Faculty Profile: Athina Papadopoulou

Assistant Professor
Architecture, Health and Design
Joined New York Tech
Long Island
Faculty Profile: Athina Papadopoulou

Wearable Architecture

Would you wear a shirt that helps you lower your stress during a presentation? What about a shirt that optimizes your performance when running? These ideas might seem right out of science fiction, but Assistant Professor of Architecture Athina Papadopoulou, Ph.D., believes these kinds of smart clothes are on their way to being a part of many wardrobes. Her work on these new materials, which she calls “affective matter,” is an offshoot of architecture and design and may have a significant impact on our daily style and improve the lives of people with disabilities.

“People often ask me how this work relates to architecture,” says Papadopoulou. “In my view, my approach to wearables is very architectural. I regard the materials I make that interact with the body not as ‘devices’ but as ‘wearable environments.’”

According to Papadopoulou, while the concept is high-tech, the notion is familiar. Humans are constantly responding to their environments. We react to light, temperature, and sound without even thinking about it. Designing clothing that responds to physiology by adjusting density, stiffness, or temperature is just the natural evolution of actions as simple as closing the blinds or putting in ear plugs.

“Since ancient times, people have been harnessing the sensory properties of their environments to enhance their health,” she says. “Practices like heliotherapy or hydrotherapy have been used for centuries. Our constructed environments can also have a great impact on our mood and well-being through the sound, light, and social interaction they afford—that is, for me, essentially what architecture is about. As architects, we design for experiences.”

Her current research on therapeutic affective garments addresses the needs of people with disabilities, such as autism spectrum disorder (ASD). In 2023, Papadopoulou received an Internal Support of Research and Creativity Grant as the principal investigator (PI) for the project “Therapeutic Affective Garments (TAG): Emotion Regulation via Haptic Feedback for Individuals with Autism Spectrum Disorder (ASD)” that she is conducting in collaboration with co-Pi Alexander Lopez, J.D., associate professor of occupational therapy. So far, Papadopoulou has designed items programmed to change temperature and shape and even produce a hugging feeling based on the wearers’ breathing rate. “We are testing how guiding the breathing through the haptic [relating to the sense of touch] feedback can either increase calmness or produce energizing feelings, thus helping people with either hyper-aroused (high sensitivity to stimuli) or hypo-aroused (low sensitivity to stimuli) profiles, respectively.”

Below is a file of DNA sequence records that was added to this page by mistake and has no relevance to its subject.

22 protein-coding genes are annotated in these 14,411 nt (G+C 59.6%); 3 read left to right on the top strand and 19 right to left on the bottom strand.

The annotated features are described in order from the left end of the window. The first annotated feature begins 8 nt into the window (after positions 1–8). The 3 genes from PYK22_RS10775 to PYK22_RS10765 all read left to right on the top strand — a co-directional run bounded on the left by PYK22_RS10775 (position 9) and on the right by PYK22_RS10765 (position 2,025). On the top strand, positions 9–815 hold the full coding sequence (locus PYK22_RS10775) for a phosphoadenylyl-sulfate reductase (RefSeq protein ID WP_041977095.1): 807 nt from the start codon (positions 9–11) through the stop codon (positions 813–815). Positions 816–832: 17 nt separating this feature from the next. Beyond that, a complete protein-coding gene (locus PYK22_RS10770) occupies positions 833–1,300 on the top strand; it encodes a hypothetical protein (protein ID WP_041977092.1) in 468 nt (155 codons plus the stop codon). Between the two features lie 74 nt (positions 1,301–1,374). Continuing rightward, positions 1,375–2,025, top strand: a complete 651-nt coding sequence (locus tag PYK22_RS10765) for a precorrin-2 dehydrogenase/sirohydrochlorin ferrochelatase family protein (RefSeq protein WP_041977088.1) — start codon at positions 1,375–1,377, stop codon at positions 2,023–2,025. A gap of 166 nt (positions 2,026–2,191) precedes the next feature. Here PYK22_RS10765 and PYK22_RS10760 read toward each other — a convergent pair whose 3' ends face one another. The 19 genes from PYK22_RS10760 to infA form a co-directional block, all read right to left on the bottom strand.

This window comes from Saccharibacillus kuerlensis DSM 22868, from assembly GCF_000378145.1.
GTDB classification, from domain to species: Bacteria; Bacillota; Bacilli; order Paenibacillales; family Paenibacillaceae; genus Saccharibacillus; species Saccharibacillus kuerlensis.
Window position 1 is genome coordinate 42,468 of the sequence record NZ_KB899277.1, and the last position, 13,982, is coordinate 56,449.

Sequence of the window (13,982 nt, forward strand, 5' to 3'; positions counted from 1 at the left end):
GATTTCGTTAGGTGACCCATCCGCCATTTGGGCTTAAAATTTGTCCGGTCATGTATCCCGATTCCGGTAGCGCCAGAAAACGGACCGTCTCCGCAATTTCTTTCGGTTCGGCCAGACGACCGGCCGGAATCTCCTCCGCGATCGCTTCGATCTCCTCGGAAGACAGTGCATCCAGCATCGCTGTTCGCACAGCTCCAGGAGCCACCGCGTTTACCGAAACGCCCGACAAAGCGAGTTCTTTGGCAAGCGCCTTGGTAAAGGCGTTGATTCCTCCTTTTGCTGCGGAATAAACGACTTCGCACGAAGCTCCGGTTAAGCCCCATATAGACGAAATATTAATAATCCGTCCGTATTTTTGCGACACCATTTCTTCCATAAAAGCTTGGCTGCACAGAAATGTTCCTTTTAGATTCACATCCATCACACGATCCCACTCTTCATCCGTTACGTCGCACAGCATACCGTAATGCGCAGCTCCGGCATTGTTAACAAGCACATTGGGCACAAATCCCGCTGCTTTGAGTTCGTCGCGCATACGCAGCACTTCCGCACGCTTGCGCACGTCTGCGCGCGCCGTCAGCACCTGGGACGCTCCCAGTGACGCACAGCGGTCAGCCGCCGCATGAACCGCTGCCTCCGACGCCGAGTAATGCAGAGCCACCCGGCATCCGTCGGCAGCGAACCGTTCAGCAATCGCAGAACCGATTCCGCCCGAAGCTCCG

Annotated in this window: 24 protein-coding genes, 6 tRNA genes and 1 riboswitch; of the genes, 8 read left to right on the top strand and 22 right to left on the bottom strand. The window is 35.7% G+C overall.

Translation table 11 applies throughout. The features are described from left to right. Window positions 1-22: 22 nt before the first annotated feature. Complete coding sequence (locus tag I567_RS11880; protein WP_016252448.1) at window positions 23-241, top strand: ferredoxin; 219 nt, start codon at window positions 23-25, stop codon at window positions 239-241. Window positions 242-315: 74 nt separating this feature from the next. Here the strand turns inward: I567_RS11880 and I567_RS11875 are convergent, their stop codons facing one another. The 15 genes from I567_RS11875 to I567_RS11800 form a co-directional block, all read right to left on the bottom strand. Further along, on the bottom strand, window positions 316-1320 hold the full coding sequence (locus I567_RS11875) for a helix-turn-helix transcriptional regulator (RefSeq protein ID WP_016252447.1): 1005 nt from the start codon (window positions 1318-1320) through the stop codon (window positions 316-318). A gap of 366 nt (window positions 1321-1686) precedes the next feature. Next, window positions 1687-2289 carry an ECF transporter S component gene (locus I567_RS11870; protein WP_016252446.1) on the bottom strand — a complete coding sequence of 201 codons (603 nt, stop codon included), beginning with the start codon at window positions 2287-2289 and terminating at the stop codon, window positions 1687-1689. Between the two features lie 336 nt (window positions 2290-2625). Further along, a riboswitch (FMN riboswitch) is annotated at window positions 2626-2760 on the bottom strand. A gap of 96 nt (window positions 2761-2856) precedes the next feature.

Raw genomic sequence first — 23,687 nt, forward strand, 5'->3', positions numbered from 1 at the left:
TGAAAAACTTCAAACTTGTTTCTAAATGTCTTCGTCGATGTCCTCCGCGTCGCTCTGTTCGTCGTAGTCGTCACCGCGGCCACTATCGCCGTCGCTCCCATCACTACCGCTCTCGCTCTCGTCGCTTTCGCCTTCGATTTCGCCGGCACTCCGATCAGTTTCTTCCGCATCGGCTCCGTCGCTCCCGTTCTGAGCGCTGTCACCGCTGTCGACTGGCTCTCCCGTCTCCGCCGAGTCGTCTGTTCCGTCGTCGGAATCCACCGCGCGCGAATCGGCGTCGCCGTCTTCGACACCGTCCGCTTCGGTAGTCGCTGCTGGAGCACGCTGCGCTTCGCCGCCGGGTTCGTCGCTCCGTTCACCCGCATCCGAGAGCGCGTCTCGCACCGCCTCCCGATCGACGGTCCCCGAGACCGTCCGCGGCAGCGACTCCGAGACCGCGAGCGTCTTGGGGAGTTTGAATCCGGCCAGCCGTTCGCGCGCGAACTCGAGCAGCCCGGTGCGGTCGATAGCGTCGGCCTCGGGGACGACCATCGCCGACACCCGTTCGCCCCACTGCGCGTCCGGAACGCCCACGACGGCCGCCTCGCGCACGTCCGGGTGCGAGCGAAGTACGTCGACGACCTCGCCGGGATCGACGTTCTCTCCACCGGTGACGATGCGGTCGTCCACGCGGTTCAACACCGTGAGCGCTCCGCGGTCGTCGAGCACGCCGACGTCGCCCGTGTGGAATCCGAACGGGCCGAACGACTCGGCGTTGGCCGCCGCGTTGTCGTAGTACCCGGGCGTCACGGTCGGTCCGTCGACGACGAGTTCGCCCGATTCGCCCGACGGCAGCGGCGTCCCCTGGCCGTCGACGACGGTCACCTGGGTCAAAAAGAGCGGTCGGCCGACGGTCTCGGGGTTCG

Athina Papadopoulou’s research focuses on the design of affective material environments for the purpose of health and wellbeing. Her current project addresses the needs of people of disabilities. She is testing the impact of a pneumatic affective sleeve on individuals with autism spectrum disorder to enhance emotion self-regulation and cognitive performance.

“Therapeutic affective garments can take the form of a sleeve, vest, even socks and pants,” says Papadopoulou. “Currently, we are testing the impact of a pneumatic affective sleeve on individuals with ASD to enhance self-emotion regulation and cognitive performance. I am simultaneously developing a programmable huggable vest and experimenting with a programmable glove to aid in hand mobility and control issues.”

Aiding people with ASD is just the beginning. Papadopoulou feels the practical applications of this technology can be far-reaching and life changing. “We might be able to address blood circulation issues and athletic performance through breathing control. I have also conducted research in haptic communication via programmable wearable environments that potentially can be useful for nonverbal individuals or neurotypicals in remote locations.”

Part of the overall mission is to de-stigmatize disabilities through design. “Think about eyewear. Most of us have eye problems, and the eye glasses are a medical prosthetic. These have become so fashionable that some people wear eyeglasses even when their eyes are perfectly fine,” she says. “So, can we make hearing devices so beautiful that people without hearing loss want to wear them?”

By developing affective matter, Papadopoulou hopes to design clothes and environments that will make the future look and feel more inclusive for all.